What then would be the likely outcome of American disengagement? A plausible, even likely scenario would be the lowering of inhibitions on the Israeli right. Gone would be the most powerful restraint on Israel’s deciding it could resolve the Palestinian question any way it pleased. Ethnic cleaning advocates in Israel, already less marginal than they were 20 years ago, would be invigorated. The liberal and humanitarian influence of the American Jewish community would grow faint, as American Jews would no longer be seen as a critical link to U.S. aid and support. In short, Israel would be in unchained, its worse impulses empowered.
American interests would be affected. Few Muslims would hold America blameless for whatever Israel did. Anti-American propaganda, which has considerable resonance in the Mideast now, would be supercharged. An al-Qaeda that has already begun to recover from defeats in Afghanistan and Iraq would be replenished with recruits. And the terrorist threat facing the United States would be amplified.
This is not the only possible result of our “walking away.” But it seems a likely one. To admit this is not an argument for the status quo—for American diplomats to serve as “Israel’s lawyers” and for Washington to view the region through the optic of what is best for Israel. We have already done that.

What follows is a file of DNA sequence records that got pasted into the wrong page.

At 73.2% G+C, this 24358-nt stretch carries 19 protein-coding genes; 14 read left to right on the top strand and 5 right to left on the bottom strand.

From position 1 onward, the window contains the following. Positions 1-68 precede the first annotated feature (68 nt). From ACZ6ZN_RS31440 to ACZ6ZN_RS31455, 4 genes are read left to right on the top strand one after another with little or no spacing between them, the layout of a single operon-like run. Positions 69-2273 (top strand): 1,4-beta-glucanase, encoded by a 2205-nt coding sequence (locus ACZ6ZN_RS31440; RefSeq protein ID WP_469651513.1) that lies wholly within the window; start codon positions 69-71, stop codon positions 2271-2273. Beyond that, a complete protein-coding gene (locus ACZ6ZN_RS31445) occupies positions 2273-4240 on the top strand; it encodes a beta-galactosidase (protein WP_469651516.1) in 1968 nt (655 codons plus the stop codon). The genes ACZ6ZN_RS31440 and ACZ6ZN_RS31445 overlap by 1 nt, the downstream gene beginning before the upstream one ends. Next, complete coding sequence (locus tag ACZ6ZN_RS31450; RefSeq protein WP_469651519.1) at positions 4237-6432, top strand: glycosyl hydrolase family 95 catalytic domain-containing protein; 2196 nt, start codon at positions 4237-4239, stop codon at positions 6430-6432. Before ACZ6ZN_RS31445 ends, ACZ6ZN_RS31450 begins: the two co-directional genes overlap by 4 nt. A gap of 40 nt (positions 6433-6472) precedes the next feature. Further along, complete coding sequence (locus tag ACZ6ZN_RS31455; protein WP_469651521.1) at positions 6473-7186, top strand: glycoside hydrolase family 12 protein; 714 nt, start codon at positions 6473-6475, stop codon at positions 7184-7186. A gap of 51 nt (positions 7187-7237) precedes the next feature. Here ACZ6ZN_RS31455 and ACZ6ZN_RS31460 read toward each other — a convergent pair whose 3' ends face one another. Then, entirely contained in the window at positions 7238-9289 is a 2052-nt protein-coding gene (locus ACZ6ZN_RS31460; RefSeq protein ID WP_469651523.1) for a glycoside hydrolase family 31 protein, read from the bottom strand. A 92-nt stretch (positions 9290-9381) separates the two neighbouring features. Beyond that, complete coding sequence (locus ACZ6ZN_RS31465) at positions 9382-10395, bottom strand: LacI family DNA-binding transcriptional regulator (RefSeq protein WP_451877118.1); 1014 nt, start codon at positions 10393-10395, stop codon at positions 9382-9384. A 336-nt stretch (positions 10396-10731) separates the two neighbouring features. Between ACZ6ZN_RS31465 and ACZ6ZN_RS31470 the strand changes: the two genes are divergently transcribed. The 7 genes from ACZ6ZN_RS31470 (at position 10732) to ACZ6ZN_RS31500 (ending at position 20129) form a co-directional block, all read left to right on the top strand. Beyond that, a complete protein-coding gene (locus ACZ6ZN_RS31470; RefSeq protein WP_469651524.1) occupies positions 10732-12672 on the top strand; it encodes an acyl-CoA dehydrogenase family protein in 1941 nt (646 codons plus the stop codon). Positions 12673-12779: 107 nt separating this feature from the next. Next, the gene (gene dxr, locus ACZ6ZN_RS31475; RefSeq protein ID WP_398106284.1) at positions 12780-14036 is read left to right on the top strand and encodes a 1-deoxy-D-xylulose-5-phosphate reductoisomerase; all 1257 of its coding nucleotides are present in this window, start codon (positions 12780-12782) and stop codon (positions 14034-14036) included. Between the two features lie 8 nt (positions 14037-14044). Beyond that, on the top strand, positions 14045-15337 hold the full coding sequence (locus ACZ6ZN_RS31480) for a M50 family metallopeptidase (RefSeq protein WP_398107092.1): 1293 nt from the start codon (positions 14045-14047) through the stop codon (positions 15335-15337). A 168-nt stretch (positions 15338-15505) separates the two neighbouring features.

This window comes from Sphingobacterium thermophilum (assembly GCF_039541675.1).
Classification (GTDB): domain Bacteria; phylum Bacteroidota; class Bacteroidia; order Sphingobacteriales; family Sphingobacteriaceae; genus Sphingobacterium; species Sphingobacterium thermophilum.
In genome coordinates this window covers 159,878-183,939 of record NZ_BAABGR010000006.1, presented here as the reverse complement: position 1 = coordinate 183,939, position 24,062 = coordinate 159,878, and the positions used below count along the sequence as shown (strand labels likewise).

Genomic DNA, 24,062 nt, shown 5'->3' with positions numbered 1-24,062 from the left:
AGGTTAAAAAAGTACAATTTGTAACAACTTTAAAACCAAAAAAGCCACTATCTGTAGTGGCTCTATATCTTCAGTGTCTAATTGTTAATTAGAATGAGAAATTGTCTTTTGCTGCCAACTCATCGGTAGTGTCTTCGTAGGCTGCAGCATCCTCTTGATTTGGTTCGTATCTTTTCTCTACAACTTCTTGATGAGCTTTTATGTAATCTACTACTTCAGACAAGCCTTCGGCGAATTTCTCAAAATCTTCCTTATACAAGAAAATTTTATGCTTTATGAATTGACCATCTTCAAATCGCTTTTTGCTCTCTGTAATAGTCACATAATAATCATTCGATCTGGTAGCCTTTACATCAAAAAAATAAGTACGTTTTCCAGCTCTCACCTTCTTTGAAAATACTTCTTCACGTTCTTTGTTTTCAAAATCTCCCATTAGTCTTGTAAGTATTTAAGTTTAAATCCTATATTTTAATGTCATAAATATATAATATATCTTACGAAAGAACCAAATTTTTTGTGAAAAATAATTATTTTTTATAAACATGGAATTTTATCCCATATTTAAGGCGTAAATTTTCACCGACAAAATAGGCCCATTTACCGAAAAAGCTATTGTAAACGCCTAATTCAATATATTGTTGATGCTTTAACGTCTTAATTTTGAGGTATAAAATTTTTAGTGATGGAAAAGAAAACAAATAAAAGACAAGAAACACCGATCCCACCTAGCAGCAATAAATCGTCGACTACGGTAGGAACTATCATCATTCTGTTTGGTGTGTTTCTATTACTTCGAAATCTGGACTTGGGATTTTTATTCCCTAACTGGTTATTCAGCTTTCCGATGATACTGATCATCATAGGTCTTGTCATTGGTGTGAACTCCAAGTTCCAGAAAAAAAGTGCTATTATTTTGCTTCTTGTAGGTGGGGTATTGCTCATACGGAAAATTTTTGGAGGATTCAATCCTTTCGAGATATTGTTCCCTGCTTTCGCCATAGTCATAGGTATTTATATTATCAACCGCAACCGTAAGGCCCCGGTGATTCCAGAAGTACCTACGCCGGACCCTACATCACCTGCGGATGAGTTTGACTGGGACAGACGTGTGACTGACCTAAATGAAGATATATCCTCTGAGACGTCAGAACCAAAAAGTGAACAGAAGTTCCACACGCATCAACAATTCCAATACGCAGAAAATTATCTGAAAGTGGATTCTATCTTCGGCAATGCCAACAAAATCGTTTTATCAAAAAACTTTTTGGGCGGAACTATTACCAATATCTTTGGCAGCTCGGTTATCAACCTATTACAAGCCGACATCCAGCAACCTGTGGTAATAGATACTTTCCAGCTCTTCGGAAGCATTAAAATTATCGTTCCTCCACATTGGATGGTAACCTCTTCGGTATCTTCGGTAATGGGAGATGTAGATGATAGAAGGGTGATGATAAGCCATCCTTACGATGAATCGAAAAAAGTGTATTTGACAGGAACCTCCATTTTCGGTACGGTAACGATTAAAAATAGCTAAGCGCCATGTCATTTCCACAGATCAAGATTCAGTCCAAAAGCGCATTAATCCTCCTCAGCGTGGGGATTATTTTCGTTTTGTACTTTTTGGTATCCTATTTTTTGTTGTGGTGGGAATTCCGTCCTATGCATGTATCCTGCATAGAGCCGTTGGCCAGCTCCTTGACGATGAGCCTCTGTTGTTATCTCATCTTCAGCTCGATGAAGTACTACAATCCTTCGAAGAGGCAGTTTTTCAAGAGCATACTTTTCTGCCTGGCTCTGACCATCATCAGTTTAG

On the American political scene, there are few strong advocates for a thorough reassessment of our Mideast diplomacy. Obama hinted at major changes in his early speeches but drew back when it was made clear that even members of his own party in Congress would applaud Benjamin Netanyahu over their own president. Under such circumstances, is it even worth talking about new strategies?
So let us stipulate: American policy should be consistent with American values. Forty-six years of Israeli rule over a people that has neither self-determination nor civil rights flouts such values. Secondly, the U.S. should welcome the input and assistance of other powers, particularly in Europe. (It would not hurt to acknowledge that European anti-Semitism was the original impetus for Zionism.) And then let us think about real alternatives. Could an Israel within the 1967 borders, alongside an independent Palestine, become part of the European Union, with trade and immigration rights? Would not such solution satisfy the Israeli wish to be part of the West? Would it not also transform Palestinian life immeasurably for the better? Such alternatives deserve to be explored—they are far more promising than either trying to walk away or continuing in well-worn ruts.
Scott McConnell is a founding editor of The American Conservative.